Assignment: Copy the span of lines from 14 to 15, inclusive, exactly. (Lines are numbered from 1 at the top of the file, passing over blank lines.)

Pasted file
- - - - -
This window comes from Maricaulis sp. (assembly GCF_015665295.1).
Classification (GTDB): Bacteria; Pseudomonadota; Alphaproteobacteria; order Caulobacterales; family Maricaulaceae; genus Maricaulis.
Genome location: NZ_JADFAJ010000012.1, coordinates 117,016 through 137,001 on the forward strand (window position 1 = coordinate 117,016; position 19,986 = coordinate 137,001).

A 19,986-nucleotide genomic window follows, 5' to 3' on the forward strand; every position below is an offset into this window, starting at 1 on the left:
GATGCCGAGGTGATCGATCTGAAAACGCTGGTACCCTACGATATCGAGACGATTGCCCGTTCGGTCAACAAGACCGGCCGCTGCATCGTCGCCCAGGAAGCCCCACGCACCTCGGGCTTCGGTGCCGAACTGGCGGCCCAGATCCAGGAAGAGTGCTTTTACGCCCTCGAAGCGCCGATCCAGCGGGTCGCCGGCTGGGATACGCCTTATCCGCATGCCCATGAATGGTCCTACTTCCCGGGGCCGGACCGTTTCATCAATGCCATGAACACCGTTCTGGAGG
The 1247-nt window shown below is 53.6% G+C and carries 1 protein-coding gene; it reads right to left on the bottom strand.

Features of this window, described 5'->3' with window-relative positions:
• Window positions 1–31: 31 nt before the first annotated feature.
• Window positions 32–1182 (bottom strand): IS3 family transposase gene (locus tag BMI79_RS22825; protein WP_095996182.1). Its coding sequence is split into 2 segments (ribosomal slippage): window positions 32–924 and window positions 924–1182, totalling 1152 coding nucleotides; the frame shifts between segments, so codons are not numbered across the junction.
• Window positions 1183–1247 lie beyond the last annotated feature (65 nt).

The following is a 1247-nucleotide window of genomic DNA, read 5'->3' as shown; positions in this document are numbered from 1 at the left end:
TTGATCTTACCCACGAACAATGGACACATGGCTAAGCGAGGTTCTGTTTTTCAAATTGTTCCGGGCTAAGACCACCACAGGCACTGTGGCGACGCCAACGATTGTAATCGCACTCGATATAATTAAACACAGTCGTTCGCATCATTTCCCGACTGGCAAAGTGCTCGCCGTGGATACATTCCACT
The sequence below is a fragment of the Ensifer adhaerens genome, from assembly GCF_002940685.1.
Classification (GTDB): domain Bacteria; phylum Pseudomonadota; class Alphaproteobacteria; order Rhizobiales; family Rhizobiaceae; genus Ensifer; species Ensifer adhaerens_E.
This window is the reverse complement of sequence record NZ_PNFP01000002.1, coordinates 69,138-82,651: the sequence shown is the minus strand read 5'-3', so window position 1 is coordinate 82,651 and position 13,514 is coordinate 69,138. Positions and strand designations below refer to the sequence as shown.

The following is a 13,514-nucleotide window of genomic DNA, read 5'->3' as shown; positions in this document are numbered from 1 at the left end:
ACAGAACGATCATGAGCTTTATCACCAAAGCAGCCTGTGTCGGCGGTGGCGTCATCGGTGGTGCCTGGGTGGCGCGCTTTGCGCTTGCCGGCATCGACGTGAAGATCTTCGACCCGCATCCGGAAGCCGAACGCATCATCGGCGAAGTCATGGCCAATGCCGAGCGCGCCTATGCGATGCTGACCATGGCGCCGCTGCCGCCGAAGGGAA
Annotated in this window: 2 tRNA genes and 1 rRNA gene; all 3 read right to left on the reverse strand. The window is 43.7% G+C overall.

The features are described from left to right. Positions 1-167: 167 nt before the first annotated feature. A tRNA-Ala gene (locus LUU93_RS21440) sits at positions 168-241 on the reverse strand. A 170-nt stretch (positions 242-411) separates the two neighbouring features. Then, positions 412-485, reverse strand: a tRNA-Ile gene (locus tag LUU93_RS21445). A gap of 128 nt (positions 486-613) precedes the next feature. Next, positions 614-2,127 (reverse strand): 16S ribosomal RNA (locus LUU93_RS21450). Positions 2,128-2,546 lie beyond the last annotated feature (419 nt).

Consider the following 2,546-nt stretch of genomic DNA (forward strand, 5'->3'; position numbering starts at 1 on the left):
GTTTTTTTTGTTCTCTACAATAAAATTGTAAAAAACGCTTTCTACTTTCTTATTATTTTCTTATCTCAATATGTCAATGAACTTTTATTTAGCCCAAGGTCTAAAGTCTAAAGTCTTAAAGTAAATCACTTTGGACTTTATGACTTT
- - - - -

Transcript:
Classification (GTDB): domain Bacteria; phylum Pseudomonadota; class Alphaproteobacteria; order Rhizobiales; family Rhizobiaceae; genus Ensifer; species Ensifer adhaerens_E.
This window is the reverse complement of sequence record NZ_PNFP01000002.1, coordinates 69,138-82,651: the sequence shown is the minus strand read 5'-3', so window position 1 is coordinate 82,651 and position 13,514 is coordinate 69,138. Positions and strand designations below refer to the sequence as shown.